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Re: Pining for Qt 5.4

On 05/02/2015 05:06 PM, Lisi Reisz wrote:
> Does the "-t wheezy-backports" format only work with backports?

No, it works here as well. From the manpage of apt-get:

> This option controls the default input to the policy engine; it
> creates a default pin at priority 990 using the specified release
> string.

This means that ALL packages from that suit will get 990 priority (which
is really high, see the apt_preferences(5) manpage). This has the
consequence that if you do that for experimental, ALL dependencies of a
package will then also come from experimental (because -t affects the
WHOLE apt-get run, not just a single package). For backports it's
generally OK, but for other things such as running testing with 1 or 2
packages from experimental, it can be very problematic.

To give you an example of the consequences:

- package libA is version 1 in stable, version 2~bpo in
- package libD is version 10 in stable and version 11~bpo in
- package B is version 23 in stable and version 24~bpo in
     - both versions require libA in any version >= 1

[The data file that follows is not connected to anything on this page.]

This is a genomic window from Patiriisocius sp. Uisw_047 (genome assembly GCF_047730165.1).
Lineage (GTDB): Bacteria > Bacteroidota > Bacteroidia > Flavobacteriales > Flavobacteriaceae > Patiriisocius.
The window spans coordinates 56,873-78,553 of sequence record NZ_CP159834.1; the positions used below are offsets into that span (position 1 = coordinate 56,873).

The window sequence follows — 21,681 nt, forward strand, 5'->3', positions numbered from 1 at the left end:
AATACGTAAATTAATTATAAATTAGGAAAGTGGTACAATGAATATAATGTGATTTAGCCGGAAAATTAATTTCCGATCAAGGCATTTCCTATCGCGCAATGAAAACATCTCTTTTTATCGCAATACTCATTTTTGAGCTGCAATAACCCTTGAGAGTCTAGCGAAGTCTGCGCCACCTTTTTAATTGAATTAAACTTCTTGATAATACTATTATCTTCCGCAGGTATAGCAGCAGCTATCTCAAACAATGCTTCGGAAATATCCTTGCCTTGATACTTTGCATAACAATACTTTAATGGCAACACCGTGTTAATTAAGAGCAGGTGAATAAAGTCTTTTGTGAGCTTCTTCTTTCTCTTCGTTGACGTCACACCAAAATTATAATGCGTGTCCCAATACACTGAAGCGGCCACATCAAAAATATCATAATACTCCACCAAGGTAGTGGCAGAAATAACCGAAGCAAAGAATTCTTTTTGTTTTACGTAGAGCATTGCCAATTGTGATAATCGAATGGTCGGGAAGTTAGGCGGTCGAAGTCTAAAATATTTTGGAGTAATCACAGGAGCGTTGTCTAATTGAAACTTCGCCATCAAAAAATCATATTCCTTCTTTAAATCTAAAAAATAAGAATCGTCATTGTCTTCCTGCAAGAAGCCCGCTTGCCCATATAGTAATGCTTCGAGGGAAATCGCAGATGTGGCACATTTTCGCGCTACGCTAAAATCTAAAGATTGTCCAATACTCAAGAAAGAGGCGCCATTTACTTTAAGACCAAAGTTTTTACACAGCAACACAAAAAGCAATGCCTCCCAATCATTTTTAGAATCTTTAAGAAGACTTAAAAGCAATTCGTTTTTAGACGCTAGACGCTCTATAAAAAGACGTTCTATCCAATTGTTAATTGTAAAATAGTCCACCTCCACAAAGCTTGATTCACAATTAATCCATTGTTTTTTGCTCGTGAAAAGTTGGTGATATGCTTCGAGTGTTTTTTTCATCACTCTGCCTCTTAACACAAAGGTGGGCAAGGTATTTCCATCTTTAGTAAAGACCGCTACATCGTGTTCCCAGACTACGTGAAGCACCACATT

- version 24~bpo additionally requires libD >= 11~bpo
       (version 23 didn't require libD at all)
- package C is version 42 in stable and version 50~bpo in
     - version 42 requires libA with version >= 1
     - version 50~bpo requires libA with version >= 2~bpo

If you now just want to install package B from backports (but are
uninterested in C), and neither of the four packages mentioned is
installed yet, you can do that in two ways:

 1. pin D from backports to priority 500, then try to install it, APT
    will complain about libD not being installed in the correct version,
    you then pin libD from backports to priority 500 and then you can
    install the package

        => libD and B will be from backports
        => libA is still from stable, because B doesn't require a newer

 2. apt-get install -t stable-backports B

        => both libA and libD will also be taken from backports

Now with backports this is typically fine (because the aforementioned
case is also very rare when it comes to backports, and even if it does
happen, libraries in backports are typically not that prone to causing
problems), but for experimental - or worse yet, other repositories, this
can be something you really, really don't want.

(Doesn't have to be libraries btw., can be any dependency.)

Therefore: use apt-get install -t with great care. It's probably fine
for backports, but don't use it for anything else unless you REALLY know
what you are doing.


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